I didn’t see Lieberman’s 2006 win in quite as pinnacle a light at the time, and it certainly wouldn’t have been, had we followed it up more often, and won.
Yet I certainly peg the crux of lost movement with the rise of Obama’s campaign. It was an awful place to be in with Clinton vs. Obama, in the 2008 primary. My basic impulse (after Edwards –who had the populist message– imploded) was, like many bloggers (not the masses), to go with Clinton because she at least showed signs of being accountable to the netroots movement, unlike Obama. He didn’t need the netroots for his message and candidate-movement, he had places like Politico to push out of, and was basically an identity-politics cult for many new to politics that flooded the blogs.
Armstrong goes on for some length in this general vein, viewing Obama as nothing more than a Wall Street puppet and arguing that Clinton, while not much better, would have at least elevated Armstrong and his ilk to the level of courtiers.
BooMan has an important piece setting Armstrong straight on where the Netroots went wrong.
I just find it bizarre to be lectured by a man who first came to my attention as Mark Warner's agent to the blogosphere. I like Mark Warner and think he is a good man and a decent senator. But I would never confuse him with a progressive. And then Jerome jumped on the Clinton bandwagon, which may have seemed like a solid career move, but it wasn't where most progressives were going. And then he bailed out to work on Gary Johnson's libertarian campaign for president, which was definitely a move out of the DLC camp, but a move that traded agreement on some issues like the Drug War and surveillance for disagreement about just about everything else in the progressive playbook.
I have never thought of Jerome as a progressive, and insofar as he immersed himself in the progressive backlash against Obama's presidency, which was led by Jane Hamsher and Glenn Greenwald, I think he excommunicated himself from about 90% of progressives in this country.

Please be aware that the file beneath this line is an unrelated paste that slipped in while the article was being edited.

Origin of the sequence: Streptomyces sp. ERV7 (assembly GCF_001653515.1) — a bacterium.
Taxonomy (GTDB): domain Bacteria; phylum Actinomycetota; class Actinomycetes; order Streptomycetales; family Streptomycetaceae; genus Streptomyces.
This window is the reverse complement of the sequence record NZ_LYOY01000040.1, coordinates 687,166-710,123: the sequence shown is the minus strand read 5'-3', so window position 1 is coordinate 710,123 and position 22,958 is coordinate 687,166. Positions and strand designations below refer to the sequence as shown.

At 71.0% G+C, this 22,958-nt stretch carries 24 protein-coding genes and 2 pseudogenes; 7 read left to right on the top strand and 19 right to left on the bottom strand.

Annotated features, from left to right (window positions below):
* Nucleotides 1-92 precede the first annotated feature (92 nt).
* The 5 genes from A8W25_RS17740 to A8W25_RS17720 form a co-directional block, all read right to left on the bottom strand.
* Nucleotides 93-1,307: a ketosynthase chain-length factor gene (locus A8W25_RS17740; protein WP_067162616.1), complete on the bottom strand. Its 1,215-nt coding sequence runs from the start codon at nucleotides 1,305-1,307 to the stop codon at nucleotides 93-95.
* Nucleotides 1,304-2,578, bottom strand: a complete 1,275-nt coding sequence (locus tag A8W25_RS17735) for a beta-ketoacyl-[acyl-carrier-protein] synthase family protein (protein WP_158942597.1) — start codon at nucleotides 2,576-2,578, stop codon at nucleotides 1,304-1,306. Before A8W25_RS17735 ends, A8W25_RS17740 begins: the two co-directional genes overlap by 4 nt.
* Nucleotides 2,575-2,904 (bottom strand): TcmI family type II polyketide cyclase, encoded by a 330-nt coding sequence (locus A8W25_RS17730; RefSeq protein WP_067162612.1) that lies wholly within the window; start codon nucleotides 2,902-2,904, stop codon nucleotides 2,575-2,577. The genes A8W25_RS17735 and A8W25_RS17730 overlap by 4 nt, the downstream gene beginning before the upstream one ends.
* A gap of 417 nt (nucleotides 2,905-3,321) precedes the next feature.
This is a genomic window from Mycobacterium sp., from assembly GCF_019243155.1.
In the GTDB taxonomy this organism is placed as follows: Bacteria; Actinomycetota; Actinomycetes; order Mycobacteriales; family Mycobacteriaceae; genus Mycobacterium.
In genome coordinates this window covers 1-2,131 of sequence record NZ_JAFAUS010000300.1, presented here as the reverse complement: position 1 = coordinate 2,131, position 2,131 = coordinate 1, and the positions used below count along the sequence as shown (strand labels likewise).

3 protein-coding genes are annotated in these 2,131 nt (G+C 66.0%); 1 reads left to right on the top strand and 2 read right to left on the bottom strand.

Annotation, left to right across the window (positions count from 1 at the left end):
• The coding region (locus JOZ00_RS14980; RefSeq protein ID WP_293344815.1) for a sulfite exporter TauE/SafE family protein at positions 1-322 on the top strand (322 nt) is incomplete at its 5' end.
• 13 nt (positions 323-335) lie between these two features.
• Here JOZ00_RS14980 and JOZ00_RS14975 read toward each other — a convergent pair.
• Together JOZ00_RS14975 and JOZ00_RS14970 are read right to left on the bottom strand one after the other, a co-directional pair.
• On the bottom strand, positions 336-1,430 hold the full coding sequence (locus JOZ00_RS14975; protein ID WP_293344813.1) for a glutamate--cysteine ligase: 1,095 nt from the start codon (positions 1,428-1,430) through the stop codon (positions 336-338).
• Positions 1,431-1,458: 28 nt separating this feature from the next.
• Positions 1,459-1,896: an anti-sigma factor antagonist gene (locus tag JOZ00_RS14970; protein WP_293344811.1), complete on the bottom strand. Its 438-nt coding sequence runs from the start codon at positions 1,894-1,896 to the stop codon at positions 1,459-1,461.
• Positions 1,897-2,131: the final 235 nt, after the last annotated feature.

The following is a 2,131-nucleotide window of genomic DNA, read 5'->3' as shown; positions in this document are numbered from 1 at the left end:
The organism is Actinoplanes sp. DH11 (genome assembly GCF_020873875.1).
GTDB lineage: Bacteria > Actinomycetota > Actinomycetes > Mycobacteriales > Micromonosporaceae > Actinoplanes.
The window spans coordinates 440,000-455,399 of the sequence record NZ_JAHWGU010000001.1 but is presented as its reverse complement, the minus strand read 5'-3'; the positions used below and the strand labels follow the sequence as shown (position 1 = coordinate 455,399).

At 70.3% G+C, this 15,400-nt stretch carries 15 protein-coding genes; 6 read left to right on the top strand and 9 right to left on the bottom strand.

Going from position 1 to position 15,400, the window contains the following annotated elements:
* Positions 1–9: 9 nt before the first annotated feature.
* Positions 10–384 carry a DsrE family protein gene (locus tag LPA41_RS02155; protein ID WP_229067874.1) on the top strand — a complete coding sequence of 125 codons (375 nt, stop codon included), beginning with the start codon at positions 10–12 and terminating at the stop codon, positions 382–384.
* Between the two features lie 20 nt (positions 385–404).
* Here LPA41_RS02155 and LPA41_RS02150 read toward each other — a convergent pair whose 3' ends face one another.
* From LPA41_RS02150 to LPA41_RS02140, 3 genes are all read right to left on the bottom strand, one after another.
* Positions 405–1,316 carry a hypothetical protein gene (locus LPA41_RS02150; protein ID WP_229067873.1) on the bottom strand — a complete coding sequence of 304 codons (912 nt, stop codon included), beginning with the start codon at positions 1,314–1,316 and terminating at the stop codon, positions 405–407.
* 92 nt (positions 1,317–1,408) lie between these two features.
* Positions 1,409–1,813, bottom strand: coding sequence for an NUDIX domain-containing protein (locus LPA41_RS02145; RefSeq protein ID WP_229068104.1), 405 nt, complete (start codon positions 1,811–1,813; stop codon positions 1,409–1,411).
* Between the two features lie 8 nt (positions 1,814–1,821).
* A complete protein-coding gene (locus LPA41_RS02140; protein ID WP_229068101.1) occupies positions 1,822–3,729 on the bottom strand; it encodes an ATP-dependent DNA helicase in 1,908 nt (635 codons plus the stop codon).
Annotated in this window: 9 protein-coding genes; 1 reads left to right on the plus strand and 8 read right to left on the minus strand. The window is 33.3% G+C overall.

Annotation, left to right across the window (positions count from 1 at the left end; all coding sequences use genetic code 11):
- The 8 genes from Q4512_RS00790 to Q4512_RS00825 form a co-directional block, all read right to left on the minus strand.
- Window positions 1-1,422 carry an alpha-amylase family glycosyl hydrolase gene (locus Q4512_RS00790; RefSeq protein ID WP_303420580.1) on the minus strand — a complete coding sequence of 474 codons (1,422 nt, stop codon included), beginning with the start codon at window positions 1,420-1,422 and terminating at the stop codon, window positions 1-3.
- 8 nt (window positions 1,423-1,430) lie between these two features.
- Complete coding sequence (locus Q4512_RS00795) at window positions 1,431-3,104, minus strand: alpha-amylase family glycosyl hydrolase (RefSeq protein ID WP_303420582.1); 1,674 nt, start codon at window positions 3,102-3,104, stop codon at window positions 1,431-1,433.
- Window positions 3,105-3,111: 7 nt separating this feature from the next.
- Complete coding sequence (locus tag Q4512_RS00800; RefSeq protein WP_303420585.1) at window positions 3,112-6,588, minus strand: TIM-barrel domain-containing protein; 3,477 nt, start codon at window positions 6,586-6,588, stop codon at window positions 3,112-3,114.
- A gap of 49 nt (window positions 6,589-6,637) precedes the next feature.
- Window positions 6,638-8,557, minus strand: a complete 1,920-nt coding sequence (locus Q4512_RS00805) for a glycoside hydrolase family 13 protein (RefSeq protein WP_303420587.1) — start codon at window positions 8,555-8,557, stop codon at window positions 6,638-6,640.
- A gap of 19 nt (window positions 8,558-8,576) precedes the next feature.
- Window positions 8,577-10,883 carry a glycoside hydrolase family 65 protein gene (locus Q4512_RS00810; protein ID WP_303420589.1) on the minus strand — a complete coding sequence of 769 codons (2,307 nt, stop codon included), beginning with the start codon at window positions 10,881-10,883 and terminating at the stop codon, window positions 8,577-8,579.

It's telling that he still resents Barack Obama for not coming to him with his hat in his hand.
And that's the real reason behind the emoprog rancor towards Obama: he doesn't need them, because he plays a different game than the Clintons do. Armstrong especially was in it for the money and the prestige, not for the advancement of progressive political goals. Could we have done better than Obama, given our choices were Hillary and John Edwards? I'm going to argue that at the time, no. Clinton certainly knew how to play the game and gave rise to many of the attacks the right still uses against Obama today. And Edwards? We dodged a hail of bullets by not nominating him, his personal foibles would have given us President McCain and Vice President Moose Lady for sure.
But it's the fact that these same people refuse to give Obama credit for the progressive acts he does, or worse, take credit for "forcing" him into those acts. They still believe they run the game, and they will never admit they don't. If they do, the game ends.
And I'm sick and tired of playing games with these fools. I for one am glad the President ignores them. They've earned that.